Agent of Change
who’s forgotten more about a subject than I’ll ever know.”
“Carl has always been devoted to the state, to the Conservation Department, and to his job,” said retired Newton County Sheriff Joe Abramovitz. “I don’t know any conservation agent that’s more devoted to his job than Carl. I think he gets better as he gets older.”
Dark-haired, and with a sturdy 6-foot-4 frame, Engelbrecht shows few outward signs of turning 69. However, when he talks of past experiences, his veteran status becomes clear.
Engelbrecht recalls, for example, the programs he did for 33 one-room rural schools in the Newton County area—none of which are in existence today. He describes the conversations he had with his supervisor, “when I could get through,” on his state-issued 12-watt radio that had two frequencies. (Today’s conservation agents converse on 110-watt radios that have more than 250 frequencies and can interface with city, county and state law enforcement agencies.) And he talks of local restaurants being packed with hunters on the opening day of quail season. “Today, you’re lucky if you walk a long way and find one quail hunter,” he said in a wistful tone.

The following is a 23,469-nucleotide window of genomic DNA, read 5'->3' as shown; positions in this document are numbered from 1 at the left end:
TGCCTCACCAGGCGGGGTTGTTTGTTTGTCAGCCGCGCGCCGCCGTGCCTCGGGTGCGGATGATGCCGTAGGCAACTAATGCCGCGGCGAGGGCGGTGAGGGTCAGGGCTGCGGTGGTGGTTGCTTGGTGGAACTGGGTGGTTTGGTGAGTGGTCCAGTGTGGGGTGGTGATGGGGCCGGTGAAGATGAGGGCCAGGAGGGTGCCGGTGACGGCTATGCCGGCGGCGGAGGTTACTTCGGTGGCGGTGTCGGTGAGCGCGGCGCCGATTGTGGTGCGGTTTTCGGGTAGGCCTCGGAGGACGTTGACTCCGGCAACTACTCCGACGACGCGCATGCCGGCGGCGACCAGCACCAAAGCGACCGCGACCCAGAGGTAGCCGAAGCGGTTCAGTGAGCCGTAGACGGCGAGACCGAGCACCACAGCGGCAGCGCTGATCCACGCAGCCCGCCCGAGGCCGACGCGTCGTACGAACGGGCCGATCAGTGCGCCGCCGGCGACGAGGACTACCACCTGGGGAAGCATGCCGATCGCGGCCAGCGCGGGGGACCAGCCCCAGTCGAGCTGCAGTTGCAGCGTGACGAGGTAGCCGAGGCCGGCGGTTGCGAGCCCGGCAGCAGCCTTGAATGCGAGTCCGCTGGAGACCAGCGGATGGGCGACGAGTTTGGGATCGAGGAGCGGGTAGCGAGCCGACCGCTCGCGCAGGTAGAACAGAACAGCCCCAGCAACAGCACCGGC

Adjusting to adjusting
Engelbrecht’s duties—and the tools agents use to enforce regulations—have changed greatly since he first donned his uniform. Today’s Protection Division of the Missouri Department of Conservation includes approximately 200 agents who work in Missouri’s 114 counties. Their duties include educating Missourians of all ages about the importance of conservation.
A job that once focused solely on enforcing Missouri’s fishing and hunting laws now includes duties such as eliminating meth labs on Department areas and providing assistance to city, county and state law officials with investigations of crimes that occur on state-owned land. Conservation agents use global positioning systems, night-vision optical equipment, electronic metal detectors, radio-controlled wildlife decoys, laptop computers and a variety of other state-of-the-art technological devices to assist them in their duties.
Before beginning their job in the field, new conservation agents must complete six months of training in Jefferson City. However, education and testing will continue throughout their careers. Conservation agents must take part in physical fitness testing and meet Protection Division fitness standards twice a year. They also must take part in firearms qualification three times a year. They must receive first responder/CPR certification annually. In addition, each agent must complete at least 42 hours of Peace Officer Standards Training (P.O.S.T.) every three years.
Engelbrecht admits that he hasn’t embraced all